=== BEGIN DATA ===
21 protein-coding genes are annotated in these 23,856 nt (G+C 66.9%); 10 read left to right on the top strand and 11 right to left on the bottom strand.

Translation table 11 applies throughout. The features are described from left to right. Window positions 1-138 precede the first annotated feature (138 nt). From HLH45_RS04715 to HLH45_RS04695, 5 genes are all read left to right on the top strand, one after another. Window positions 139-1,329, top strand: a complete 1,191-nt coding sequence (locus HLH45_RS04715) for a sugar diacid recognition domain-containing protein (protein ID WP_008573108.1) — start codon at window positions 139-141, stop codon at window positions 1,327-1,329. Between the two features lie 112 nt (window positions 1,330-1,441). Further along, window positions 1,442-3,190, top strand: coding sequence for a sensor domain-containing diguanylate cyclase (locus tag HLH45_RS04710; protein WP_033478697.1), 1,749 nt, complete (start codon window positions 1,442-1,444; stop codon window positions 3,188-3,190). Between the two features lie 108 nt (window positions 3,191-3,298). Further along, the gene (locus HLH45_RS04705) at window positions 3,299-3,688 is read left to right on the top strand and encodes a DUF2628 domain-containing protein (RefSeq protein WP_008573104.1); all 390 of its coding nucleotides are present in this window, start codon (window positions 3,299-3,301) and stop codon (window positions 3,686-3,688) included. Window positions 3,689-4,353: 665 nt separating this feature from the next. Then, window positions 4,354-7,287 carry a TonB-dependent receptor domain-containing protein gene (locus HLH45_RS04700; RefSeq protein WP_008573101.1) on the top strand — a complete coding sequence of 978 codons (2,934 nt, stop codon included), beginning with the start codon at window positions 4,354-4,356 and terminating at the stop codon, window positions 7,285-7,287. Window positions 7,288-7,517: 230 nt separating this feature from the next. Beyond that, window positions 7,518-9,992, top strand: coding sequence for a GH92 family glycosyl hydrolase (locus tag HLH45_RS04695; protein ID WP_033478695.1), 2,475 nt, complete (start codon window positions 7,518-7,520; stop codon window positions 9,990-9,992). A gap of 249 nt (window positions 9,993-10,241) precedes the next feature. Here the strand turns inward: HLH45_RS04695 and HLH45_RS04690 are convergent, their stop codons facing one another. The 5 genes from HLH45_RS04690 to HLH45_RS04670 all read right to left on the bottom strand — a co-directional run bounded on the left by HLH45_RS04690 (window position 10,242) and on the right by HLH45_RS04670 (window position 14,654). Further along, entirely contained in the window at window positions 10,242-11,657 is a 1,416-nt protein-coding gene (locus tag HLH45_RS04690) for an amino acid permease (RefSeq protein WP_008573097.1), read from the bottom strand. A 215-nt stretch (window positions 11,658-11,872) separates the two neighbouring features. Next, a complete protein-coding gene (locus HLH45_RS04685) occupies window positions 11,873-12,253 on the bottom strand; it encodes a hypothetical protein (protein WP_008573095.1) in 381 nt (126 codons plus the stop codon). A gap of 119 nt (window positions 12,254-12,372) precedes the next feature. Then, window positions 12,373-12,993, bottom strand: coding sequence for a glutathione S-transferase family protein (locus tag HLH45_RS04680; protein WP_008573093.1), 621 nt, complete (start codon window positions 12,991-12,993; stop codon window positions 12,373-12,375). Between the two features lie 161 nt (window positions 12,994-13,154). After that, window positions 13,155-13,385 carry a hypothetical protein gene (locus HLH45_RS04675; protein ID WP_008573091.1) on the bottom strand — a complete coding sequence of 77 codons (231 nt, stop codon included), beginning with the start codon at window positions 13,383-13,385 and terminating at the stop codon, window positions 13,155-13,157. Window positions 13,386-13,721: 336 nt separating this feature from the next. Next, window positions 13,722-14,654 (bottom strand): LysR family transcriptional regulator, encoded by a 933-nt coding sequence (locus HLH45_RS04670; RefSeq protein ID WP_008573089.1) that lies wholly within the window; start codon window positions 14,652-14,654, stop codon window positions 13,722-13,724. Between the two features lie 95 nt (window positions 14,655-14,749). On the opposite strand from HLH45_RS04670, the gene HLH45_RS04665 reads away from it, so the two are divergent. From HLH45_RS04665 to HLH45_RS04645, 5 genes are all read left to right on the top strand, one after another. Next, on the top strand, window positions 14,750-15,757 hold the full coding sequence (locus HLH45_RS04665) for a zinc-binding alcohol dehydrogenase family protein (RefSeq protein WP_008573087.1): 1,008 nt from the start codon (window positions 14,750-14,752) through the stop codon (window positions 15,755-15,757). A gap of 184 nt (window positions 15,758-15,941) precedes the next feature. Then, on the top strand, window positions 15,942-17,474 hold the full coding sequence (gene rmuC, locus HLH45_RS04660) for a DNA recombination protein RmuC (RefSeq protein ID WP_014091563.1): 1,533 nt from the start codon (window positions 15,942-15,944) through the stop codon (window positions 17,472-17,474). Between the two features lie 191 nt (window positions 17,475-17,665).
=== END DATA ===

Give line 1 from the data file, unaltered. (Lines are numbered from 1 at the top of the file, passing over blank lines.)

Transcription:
21 protein-coding genes are annotated in these 23,856 nt (G+C 66.9%); 10 read left to right on the top strand and 11 right to left on the bottom strand.